July 17th, 2010

books - love anim.

Books 45-47 for 2010

45. Microserfs by Douglas Coupland, 1995, 371 pages.
Microserfs is the third novel by Coupland that I have read, and it is the best of the three, in fact it may be one of the finest novels I’ve had the pleasure to read. Coupland is fast becoming one of the novelists I most admire.
The plot centres on a group of employees at Microsoft in the Seattle area, who leave to find their fortunes in California’s Silicon Valley. Narrated by one of the group members, Daniel, the story follows their financial and romantic ups and downs, the details of the computer work that they perform, and the random and intricate details of their lives. Told with a sense of humour so rich that I laughed aloud while reading – a genuine rarity for me – and a poignancy that entirely captured me, the story ends beautifully, as I think that Coupland has more skill at writing satisfying conclusions than any author I have ever read. I recommend this marvellous novel for anyone looking for excellence.

46. The Girl Who Kicked The Hornet’s Nest by Stieg Larsson, 2010, 576 pages.
It is probable that all of you know that this is the final book of the Swedish trilogy that began with The Girl with the Dragon Tattoo. It was a decent book, and kept me turning pages at a time when I was having a great deal of difficulty concentrating on reading, as the plot was terse. However, the long conversations between police officers and their fellows, groups of mob men, SAPO officers [Swedish SIS], and newspaper editors were anything but terse, and it resulted in a book where the reader knew what the conclusion of the book would be half a book before the conclusion. This approach worked, but barely, as I far prefer the suspense of the surprise ending, or at least a decent plot twist, which this novel lacked.
Personally, I wish that the series had not been a series at all, but had stopped after the first book, which was a magnificent thriller. The two books since have been page-turners but not at all close to the tour de force that was The Girl with the Dragon Tattoo. I read them because they existed, but overall, I really could have done without them.

47. The Green Mile by Stephen King, 1997, 440 pages.
As I was still having difficulty concentrating on anything that I picked up to read, once again I turned to Stephen King and his prodigious supply of thrillers and horror novels. As I had The Green Mile on my e-reader it was common sense to read that one, and I am entirely pleased with my choice. Christine is my favourite of Stephen King’s novels, but The Green Mile is an easy shoe-in for second place. Creepy, sad, and fascinating, the book grabbed my attention from the beginning and I read it with unalloyed delight. I am going to try the film version of this book, although I rarely do so. I don’t know if I can handle Tom Hanks as Paul Edgecombe – why does Tom Hanks have to be in everything?? – but I would like to see Michael Clarke Duncan as John Coffey: he seems made for the role.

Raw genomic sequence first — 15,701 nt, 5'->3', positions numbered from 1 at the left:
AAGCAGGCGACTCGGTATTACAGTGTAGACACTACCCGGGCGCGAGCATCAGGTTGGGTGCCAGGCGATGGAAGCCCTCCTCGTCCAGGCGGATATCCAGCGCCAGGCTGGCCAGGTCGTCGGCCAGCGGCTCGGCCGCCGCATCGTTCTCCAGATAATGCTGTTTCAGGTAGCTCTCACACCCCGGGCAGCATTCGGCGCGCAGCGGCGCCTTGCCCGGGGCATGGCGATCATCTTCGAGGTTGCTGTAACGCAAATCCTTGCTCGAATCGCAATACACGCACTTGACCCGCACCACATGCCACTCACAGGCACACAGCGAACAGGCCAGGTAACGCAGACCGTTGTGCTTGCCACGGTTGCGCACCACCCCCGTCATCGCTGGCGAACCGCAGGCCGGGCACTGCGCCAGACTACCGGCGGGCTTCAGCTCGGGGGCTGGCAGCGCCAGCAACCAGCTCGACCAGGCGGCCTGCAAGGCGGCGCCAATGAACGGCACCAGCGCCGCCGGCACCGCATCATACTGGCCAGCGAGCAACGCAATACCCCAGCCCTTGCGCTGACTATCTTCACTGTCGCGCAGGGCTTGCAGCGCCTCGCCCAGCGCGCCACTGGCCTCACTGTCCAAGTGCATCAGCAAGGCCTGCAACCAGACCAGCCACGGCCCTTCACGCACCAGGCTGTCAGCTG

did you know you could fly?

(no subject)

Book #39 -- Charles De Lint, The Painted Boy, 400 pages.

As a long term fan of Charles De Lint, I was a little disappointed as this one started. The Asian mythos is one he hasn't explored very extensively, and it showed. However, as soon as the scene shifted to the southwestern desert, he was back in his comfort zone and the story started feeling more like a De Lint novel. As always, his characters were vivid and very real, the magic blended seamlessly with the real world and was just as harsh, as it should be. In addition, there was a lovely cameo from a character we haven't seen in a very long time. So even if you don't like the beginning, give it a chance - it gets better :)

Progress toward goals: 196/365 = 53.7%

Books: 39/100 = 39.0%

Pages: 10655/25000 = 42.6%

2010 Book List

cross-posted to 15000pages, 50bookchallenge, and gwynraven
Bibliophile

Books 64 - 66 / 100

64. Maniac Magee - Jerry Spinelli
              A pretty good kid's book that I read cause I was bored by the other book I was trying to read.  I couldn't remember having read it before.  Anyway, it's about racism and homelessness (in the basic sense of not having a home as well as having no place to belong ) and I think any outsider would enjoy this book.

65.  Rules for Radicals: A Pragmatic Primer for Realistic Radicals - Saul D. Alinsky
                   Alinsky talks a lot about his experiences as a union organizer but he also writes about theory of activism and organizing for change.  One of his more interesting points was that the ends always justify the means, because moral justification of actions is only really used by the Haves to justify holding on to their power.  Therefore, the Have-Nots shouldn't waste their time with morality when no one else is really that worried about it. 
                  I kept wondering what Alinsky would make of what goes on now.  What would he think of suicide bombers?

66. March - Geraldine Brooks